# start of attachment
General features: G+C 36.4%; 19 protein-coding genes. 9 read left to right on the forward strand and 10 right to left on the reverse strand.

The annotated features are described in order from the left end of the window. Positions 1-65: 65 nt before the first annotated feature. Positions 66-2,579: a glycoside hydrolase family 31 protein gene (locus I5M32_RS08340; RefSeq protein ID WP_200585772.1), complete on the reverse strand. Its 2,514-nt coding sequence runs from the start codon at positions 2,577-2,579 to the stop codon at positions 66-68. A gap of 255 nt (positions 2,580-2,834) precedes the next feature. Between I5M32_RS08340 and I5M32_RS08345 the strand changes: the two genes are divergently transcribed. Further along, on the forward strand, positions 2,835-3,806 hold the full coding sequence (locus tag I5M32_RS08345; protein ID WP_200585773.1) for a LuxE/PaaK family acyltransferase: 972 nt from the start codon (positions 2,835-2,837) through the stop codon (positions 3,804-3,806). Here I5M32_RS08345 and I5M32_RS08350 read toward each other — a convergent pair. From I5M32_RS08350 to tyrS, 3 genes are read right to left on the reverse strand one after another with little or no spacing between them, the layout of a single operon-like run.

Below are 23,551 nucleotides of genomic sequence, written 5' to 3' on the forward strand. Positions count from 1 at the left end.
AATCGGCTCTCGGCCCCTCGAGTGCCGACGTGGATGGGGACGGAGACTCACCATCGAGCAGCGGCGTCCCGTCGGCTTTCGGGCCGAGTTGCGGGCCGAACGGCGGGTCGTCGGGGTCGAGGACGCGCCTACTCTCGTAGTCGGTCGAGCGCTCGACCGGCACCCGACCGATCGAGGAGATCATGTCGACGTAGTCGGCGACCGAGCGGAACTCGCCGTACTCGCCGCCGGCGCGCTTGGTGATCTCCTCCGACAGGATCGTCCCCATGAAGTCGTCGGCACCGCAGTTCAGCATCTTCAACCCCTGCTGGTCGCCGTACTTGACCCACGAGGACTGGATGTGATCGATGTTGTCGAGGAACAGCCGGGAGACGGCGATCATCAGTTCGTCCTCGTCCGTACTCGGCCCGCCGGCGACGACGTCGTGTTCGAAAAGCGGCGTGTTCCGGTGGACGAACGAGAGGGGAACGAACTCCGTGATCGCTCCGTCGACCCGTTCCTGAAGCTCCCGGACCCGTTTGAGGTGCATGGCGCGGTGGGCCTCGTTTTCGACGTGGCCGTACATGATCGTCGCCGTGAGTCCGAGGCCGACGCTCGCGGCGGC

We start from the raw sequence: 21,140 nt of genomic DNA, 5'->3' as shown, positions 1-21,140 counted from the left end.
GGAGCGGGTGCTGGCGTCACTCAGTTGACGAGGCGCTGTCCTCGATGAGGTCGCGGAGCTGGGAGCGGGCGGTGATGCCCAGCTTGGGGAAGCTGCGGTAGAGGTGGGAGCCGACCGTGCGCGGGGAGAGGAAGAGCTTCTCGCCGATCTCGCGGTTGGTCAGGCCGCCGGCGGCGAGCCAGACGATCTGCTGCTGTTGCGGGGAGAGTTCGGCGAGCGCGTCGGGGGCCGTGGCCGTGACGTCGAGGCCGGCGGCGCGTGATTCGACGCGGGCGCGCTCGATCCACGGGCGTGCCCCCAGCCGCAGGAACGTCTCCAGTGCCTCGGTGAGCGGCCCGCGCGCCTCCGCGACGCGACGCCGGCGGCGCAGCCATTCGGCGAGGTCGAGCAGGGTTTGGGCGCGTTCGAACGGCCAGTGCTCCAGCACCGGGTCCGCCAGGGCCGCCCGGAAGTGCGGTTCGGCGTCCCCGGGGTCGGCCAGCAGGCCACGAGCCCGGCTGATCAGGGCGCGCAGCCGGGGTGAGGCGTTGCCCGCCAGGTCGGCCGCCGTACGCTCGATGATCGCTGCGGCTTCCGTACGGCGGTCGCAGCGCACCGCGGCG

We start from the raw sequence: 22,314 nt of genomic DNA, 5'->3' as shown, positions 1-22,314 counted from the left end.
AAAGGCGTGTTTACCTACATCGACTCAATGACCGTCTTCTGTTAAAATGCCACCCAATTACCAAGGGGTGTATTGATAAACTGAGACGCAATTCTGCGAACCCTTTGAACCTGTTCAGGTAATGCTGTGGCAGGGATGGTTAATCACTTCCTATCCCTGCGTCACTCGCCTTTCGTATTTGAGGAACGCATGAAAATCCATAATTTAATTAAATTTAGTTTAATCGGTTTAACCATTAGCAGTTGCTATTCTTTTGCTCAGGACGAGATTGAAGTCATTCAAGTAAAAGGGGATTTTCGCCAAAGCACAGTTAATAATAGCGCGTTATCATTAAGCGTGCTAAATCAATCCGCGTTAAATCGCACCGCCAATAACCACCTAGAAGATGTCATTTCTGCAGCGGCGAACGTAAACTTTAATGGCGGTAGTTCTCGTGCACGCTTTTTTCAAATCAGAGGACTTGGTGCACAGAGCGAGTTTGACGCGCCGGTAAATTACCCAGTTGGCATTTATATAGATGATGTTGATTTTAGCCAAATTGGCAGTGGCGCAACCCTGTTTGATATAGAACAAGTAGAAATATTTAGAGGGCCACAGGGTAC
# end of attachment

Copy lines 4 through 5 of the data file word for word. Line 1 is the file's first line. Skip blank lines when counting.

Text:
AATCGGCTCTCGGCCCCTCGAGTGCCGACGTGGATGGGGACGGAGACTCACCATCGAGCAGCGGCGTCCCGTCGGCTTTCGGGCCGAGTTGCGGGCCGAACGGCGGGTCGTCGGGGTCGAGGACGCGCCTACTCTCGTAGTCGGTCGAGCGCTCGACCGGCACCCGACCGATCGAGGAGATCATGTCGACGTAGTCGGCGACCGAGCGGAACTCGCCGTACTCGCCGCCGGCGCGCTTGGTGATCTCCTCCGACAGGATCGTCCCCATGAAGTCGTCGGCACCGCAGTTCAGCATCTTCAACCCCTGCTGGTCGCCGTACTTGACCCACGAGGACTGGATGTGATCGATGTTGTCGAGGAACAGCCGGGAGACGGCGATCATCAGTTCGTCCTCGTCCGTACTCGGCCCGCCGGCGACGACGTCGTGTTCGAAAAGCGGCGTGTTCCGGTGGACGAACGAGAGGGGAACGAACTCCGTGATCGCTCCGTCGACCCGTTCCTGAAGCTCCCGGACCCGTTTGAGGTGCATGGCGCGGTGGGCCTCGTTTTCGACGTGGCCGTACATGATCGTCGCCGTGAGTCCGAGGCCGACGCTCGCGGCGGC

We start from the raw sequence: 21,140 nt of genomic DNA, 5'->3' as shown, positions 1-21,140 counted from the left end.